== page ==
If you’ve ever shopped for carpet, you might have been confused by the terminology used in the manufacturer’s description. If you’re uncertain what the label is telling you about the piece you’re looking at, how can you know if it’s the right carpet for you? In today’s blog, we’ll define a few commonly used carpet terms so that you can properly interpret the labels the next time you’re browsing selections.
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The underside of carpet provides strength and durability, and most carpets have a double backing. The carpet fibers are tufted into the first, primary backing and then a secondary layer covers the primary one for a uniform surface to allow for easy installation. Carpet backing may be made from natural materials such as jute, or from sustainable materials like polypropylene.
Bulked Continuous Filament
Often shortened to BCF, this is a type of carpet manufacturing method that involves weaving one continuous fiber throughout the backing to create a section of carpet. When compared to the other manufacturing methods (see stapled fibers), there is less initial shedding. Because of this, many people with allergies or breathing conditions choose BCF carpet.
Also referred to as the cushion, carpet installers install the pad prior to the carpet itself to increase the comfort and longevity of your carpet. There are several types of padding available, including waffle rubber, flat rubber, and bonded urethane.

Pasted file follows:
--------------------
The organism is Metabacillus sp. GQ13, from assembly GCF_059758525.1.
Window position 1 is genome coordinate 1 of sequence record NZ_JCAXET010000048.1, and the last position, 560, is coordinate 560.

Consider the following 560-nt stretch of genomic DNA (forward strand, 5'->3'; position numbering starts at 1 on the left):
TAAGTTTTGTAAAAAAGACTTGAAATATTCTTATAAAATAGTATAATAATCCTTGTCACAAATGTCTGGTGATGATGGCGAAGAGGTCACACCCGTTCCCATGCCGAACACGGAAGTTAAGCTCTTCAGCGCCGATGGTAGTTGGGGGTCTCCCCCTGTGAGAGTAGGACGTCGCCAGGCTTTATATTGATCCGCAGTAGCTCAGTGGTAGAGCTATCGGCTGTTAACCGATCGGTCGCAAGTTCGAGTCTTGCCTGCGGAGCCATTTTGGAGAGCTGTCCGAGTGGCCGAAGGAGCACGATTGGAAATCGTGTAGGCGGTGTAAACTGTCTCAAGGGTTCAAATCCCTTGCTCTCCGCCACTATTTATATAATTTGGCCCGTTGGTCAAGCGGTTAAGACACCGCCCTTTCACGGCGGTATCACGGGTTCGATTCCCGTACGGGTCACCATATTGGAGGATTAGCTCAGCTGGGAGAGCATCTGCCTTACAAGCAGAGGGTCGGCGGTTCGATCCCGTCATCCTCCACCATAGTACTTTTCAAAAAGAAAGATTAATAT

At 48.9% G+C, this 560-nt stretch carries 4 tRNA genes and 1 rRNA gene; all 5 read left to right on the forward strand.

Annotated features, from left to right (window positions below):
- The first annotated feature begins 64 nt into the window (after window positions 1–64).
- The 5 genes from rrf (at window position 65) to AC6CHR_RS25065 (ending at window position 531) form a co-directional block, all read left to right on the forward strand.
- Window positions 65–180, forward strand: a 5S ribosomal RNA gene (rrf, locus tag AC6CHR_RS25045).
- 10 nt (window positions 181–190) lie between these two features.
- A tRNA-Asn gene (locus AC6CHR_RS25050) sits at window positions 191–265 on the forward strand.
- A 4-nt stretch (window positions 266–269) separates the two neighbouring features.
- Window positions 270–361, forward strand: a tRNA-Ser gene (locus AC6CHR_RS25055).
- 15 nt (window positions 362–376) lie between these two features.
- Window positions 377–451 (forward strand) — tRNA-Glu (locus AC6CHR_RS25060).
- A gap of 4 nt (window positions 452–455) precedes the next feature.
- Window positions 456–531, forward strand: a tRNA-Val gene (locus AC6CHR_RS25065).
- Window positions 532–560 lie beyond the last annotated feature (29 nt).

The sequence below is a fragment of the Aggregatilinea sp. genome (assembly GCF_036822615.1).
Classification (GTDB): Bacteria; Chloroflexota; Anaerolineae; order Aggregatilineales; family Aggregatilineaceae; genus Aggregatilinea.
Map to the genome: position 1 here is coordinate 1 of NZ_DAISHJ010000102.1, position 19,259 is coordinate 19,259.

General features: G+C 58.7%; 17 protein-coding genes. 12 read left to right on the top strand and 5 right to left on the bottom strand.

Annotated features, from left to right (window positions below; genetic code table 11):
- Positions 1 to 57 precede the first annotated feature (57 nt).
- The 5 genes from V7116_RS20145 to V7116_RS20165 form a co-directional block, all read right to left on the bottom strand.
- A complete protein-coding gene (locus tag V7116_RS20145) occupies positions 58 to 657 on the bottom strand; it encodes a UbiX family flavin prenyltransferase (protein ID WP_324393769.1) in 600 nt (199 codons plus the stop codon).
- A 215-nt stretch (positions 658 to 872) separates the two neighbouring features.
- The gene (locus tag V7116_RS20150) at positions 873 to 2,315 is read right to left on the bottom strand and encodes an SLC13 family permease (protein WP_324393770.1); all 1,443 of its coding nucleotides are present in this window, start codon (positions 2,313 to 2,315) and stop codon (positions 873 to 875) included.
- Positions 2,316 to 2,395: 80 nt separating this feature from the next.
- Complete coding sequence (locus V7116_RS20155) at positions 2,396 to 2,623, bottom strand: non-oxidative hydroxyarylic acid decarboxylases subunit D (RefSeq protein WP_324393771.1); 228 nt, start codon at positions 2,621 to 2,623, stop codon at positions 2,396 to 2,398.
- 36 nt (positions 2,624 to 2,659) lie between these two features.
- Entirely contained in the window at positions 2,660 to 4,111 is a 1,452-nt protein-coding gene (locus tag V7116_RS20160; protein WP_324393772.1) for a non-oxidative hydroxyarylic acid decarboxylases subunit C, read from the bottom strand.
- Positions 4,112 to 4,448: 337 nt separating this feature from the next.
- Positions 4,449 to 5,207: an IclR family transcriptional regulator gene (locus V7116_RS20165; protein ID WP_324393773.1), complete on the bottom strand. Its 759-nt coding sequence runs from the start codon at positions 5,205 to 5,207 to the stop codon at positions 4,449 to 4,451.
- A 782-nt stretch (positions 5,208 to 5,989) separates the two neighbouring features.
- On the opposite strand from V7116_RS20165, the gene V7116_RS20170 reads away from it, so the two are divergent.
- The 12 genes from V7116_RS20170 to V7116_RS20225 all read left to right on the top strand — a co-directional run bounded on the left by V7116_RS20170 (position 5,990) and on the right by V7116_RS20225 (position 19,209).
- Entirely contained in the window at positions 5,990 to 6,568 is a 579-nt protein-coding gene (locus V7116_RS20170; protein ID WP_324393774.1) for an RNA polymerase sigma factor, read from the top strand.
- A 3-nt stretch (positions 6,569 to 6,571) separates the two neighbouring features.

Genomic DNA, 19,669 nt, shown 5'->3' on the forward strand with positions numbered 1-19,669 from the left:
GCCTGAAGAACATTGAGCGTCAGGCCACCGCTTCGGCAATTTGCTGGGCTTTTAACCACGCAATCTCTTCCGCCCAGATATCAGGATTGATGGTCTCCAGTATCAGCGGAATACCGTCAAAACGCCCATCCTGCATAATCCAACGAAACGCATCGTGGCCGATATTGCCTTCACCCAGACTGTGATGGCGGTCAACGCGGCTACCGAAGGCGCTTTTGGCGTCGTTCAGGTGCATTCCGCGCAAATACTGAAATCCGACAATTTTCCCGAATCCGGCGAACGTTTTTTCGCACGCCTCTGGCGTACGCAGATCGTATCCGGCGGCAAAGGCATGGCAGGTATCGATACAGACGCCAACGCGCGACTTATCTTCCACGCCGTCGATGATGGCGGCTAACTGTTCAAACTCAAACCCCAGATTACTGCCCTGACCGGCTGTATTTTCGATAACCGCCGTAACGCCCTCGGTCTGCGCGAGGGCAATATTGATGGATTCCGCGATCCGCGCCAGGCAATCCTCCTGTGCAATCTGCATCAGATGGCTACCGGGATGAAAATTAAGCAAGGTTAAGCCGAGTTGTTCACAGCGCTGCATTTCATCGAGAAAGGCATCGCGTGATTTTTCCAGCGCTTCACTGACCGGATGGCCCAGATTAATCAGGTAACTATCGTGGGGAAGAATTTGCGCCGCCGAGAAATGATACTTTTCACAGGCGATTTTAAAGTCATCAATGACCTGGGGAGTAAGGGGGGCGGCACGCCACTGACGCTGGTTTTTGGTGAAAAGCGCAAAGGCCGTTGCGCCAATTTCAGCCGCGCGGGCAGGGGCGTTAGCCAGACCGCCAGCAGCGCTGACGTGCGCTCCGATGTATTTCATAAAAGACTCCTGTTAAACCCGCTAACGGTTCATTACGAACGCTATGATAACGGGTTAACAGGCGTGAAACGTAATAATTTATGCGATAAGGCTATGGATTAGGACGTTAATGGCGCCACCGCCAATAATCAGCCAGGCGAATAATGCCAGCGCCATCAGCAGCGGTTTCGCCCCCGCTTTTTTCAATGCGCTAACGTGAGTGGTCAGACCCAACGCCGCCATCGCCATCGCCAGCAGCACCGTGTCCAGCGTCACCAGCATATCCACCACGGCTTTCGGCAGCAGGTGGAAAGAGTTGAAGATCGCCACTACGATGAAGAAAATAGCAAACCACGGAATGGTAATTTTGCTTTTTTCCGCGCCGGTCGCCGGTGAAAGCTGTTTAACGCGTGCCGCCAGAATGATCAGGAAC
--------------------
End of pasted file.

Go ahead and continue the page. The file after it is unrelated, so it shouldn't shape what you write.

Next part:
Available in varying heights and styles, this is the visible part of the carpet that you walk on. Most often, you’ll find cut and looped piles.
- Cut: In this pile, the loops are cut, exposing the straight edges of the carpet fiber.
- Looped: Fiber coils are left uncut, leaving the loops intact.
This term describes the carpet fibers durability in terms of how easily it returns to its original position after being crushed, bent, or stretched. Currently, the most resilient carpet fibers are composed of nylon.
Unlike BCF, this type of manufacturing method involves stapling individual tufts to the primary backing. Because the section of carpet is not composed of one continuous fiber, this style is prone to shedding. The stray fibers are easily vacuumed up and will consistently decrease over the first six months.
Denver’s Premier Carpet Installers
There you have it! By knowing these common carpeting terms, you’re well on your way to making a well-informed carpet decision. If you’re ready to start your next flooring project, call Urban Design Floors at 720-370-6024 today! We can’t wait to work with you!